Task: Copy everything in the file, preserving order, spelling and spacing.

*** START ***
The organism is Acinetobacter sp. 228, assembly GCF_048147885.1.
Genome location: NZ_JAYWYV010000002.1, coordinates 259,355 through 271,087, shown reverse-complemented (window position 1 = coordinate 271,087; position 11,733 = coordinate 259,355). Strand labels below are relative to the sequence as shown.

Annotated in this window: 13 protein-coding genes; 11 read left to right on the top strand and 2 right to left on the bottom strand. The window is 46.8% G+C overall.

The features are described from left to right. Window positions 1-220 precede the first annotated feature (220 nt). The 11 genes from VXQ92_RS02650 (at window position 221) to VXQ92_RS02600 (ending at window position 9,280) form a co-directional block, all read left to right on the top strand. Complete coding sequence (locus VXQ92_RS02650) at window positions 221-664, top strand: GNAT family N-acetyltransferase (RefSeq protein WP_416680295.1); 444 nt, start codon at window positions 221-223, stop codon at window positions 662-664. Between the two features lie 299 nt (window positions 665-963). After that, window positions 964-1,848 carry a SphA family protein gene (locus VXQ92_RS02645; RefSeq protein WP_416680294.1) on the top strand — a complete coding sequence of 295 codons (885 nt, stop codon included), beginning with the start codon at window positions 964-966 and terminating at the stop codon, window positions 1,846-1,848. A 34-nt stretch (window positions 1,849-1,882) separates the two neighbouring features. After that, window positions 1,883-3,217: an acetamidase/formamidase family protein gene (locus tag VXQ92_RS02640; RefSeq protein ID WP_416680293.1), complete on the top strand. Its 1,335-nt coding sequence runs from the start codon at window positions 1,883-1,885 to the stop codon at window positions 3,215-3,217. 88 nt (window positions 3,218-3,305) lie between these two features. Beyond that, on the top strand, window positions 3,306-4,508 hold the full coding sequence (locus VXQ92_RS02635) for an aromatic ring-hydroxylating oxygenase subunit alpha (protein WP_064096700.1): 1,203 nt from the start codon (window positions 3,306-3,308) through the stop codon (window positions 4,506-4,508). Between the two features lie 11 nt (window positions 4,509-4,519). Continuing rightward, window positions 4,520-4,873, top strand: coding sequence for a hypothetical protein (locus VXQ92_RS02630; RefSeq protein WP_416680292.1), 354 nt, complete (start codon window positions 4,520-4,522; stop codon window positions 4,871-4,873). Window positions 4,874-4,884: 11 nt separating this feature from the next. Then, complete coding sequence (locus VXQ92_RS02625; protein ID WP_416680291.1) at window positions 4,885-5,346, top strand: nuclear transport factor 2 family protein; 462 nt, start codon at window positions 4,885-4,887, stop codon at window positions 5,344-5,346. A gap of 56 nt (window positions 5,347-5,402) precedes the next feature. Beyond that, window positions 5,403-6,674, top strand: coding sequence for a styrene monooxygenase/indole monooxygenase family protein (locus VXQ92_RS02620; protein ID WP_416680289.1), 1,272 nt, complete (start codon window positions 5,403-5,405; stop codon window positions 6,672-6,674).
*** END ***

The organism is Acinetobacter sp. 228, assembly GCF_048147885.1.
Genome location: NZ_JAYWYV010000002.1, coordinates 259,355 through 271,087, shown reverse-complemented (window position 1 = coordinate 271,087; position 11,733 = coordinate 259,355). Strand labels below are relative to the sequence as shown.

Annotated in this window: 13 protein-coding genes; 11 read left to right on the top strand and 2 right to left on the bottom strand. The window is 46.8% G+C overall.

The features are described from left to right. Window positions 1-220 precede the first annotated feature (220 nt). The 11 genes from VXQ92_RS02650 (at window position 221) to VXQ92_RS02600 (ending at window position 9,280) form a co-directional block, all read left to right on the top strand. Complete coding sequence (locus VXQ92_RS02650) at window positions 221-664, top strand: GNAT family N-acetyltransferase (RefSeq protein WP_416680295.1); 444 nt, start codon at window positions 221-223, stop codon at window positions 662-664. Between the two features lie 299 nt (window positions 665-963). After that, window positions 964-1,848 carry a SphA family protein gene (locus VXQ92_RS02645; RefSeq protein WP_416680294.1) on the top strand — a complete coding sequence of 295 codons (885 nt, stop codon included), beginning with the start codon at window positions 964-966 and terminating at the stop codon, window positions 1,846-1,848. A 34-nt stretch (window positions 1,849-1,882) separates the two neighbouring features. After that, window positions 1,883-3,217: an acetamidase/formamidase family protein gene (locus tag VXQ92_RS02640; RefSeq protein ID WP_416680293.1), complete on the top strand. Its 1,335-nt coding sequence runs from the start codon at window positions 1,883-1,885 to the stop codon at window positions 3,215-3,217. 88 nt (window positions 3,218-3,305) lie between these two features. Beyond that, on the top strand, window positions 3,306-4,508 hold the full coding sequence (locus VXQ92_RS02635) for an aromatic ring-hydroxylating oxygenase subunit alpha (protein WP_064096700.1): 1,203 nt from the start codon (window positions 3,306-3,308) through the stop codon (window positions 4,506-4,508). Between the two features lie 11 nt (window positions 4,509-4,519). Continuing rightward, window positions 4,520-4,873, top strand: coding sequence for a hypothetical protein (locus VXQ92_RS02630; RefSeq protein WP_416680292.1), 354 nt, complete (start codon window positions 4,520-4,522; stop codon window positions 4,871-4,873). Window positions 4,874-4,884: 11 nt separating this feature from the next. Then, complete coding sequence (locus VXQ92_RS02625; protein ID WP_416680291.1) at window positions 4,885-5,346, top strand: nuclear transport factor 2 family protein; 462 nt, start codon at window positions 4,885-4,887, stop codon at window positions 5,344-5,346. A gap of 56 nt (window positions 5,347-5,402) precedes the next feature. Beyond that, window positions 5,403-6,674, top strand: coding sequence for a styrene monooxygenase/indole monooxygenase family protein (locus VXQ92_RS02620; protein ID WP_416680289.1), 1,272 nt, complete (start codon window positions 5,403-5,405; stop codon window positions 6,672-6,674).